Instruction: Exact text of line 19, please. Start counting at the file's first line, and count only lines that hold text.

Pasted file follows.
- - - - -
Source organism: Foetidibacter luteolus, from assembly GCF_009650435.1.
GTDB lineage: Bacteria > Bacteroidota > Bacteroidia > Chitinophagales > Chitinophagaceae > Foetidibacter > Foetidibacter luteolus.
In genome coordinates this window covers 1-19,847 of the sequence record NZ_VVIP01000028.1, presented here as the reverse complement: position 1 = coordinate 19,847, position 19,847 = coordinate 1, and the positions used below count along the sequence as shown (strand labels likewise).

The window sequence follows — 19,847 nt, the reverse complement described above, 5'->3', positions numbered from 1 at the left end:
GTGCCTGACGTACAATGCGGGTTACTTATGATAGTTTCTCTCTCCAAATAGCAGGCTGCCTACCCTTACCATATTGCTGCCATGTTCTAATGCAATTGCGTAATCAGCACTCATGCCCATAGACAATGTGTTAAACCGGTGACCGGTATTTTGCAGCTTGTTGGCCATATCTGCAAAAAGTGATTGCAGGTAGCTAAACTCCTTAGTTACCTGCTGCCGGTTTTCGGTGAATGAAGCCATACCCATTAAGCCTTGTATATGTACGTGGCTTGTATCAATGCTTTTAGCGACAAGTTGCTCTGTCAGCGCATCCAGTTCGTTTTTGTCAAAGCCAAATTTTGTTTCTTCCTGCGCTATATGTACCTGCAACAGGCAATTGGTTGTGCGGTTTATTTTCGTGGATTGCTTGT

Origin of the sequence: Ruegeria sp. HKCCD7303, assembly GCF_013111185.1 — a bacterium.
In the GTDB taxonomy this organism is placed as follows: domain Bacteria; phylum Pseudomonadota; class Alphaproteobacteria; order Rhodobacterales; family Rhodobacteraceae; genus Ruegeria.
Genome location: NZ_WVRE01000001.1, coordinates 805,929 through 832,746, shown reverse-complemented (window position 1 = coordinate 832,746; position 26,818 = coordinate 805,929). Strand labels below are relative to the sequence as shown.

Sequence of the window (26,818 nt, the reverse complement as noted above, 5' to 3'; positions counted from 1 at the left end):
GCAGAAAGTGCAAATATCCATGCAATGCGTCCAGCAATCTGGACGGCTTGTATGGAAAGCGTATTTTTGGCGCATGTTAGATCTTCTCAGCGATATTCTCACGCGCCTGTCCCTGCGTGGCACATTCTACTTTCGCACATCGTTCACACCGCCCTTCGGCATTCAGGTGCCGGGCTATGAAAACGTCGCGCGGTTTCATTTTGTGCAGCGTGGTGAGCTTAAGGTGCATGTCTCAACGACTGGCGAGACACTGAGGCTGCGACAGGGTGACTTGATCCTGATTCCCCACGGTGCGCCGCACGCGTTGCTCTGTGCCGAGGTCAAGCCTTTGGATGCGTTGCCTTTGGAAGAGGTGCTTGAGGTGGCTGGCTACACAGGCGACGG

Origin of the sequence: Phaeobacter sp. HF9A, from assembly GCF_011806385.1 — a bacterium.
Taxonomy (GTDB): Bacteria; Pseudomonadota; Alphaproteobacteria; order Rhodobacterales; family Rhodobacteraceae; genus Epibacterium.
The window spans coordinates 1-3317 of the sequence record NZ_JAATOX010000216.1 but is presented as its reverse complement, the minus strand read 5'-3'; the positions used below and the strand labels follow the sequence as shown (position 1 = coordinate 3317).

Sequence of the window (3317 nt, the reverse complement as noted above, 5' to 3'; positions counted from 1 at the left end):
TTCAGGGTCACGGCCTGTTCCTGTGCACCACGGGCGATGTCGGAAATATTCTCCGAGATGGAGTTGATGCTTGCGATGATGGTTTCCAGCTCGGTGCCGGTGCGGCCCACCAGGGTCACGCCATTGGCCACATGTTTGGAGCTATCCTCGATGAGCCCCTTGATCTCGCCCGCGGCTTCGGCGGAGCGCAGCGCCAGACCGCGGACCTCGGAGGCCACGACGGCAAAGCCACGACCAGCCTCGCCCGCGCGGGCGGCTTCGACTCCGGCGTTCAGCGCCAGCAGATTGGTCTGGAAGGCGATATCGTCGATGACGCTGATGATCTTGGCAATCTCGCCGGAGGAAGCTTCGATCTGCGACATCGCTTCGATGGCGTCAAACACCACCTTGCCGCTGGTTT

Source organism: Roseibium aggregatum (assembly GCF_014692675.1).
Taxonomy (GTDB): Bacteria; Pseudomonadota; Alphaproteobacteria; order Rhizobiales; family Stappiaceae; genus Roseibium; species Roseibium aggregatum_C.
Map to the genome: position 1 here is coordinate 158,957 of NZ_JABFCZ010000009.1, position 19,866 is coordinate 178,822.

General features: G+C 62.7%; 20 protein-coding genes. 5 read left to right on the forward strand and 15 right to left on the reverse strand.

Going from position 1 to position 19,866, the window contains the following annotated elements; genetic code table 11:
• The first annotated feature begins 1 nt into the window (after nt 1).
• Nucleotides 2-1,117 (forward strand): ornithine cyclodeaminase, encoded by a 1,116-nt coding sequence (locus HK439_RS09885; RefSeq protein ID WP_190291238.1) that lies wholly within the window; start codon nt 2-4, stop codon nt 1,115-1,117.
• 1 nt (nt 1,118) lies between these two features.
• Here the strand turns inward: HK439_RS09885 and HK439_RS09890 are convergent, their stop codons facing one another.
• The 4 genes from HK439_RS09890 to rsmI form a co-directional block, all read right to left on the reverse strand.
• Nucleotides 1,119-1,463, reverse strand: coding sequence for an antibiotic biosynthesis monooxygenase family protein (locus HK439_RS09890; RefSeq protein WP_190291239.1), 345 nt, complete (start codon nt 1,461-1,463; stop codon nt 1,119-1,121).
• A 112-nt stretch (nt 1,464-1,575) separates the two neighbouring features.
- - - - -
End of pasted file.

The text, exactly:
General features: G+C 62.7%; 20 protein-coding genes. 5 read left to right on the forward strand and 15 right to left on the reverse strand.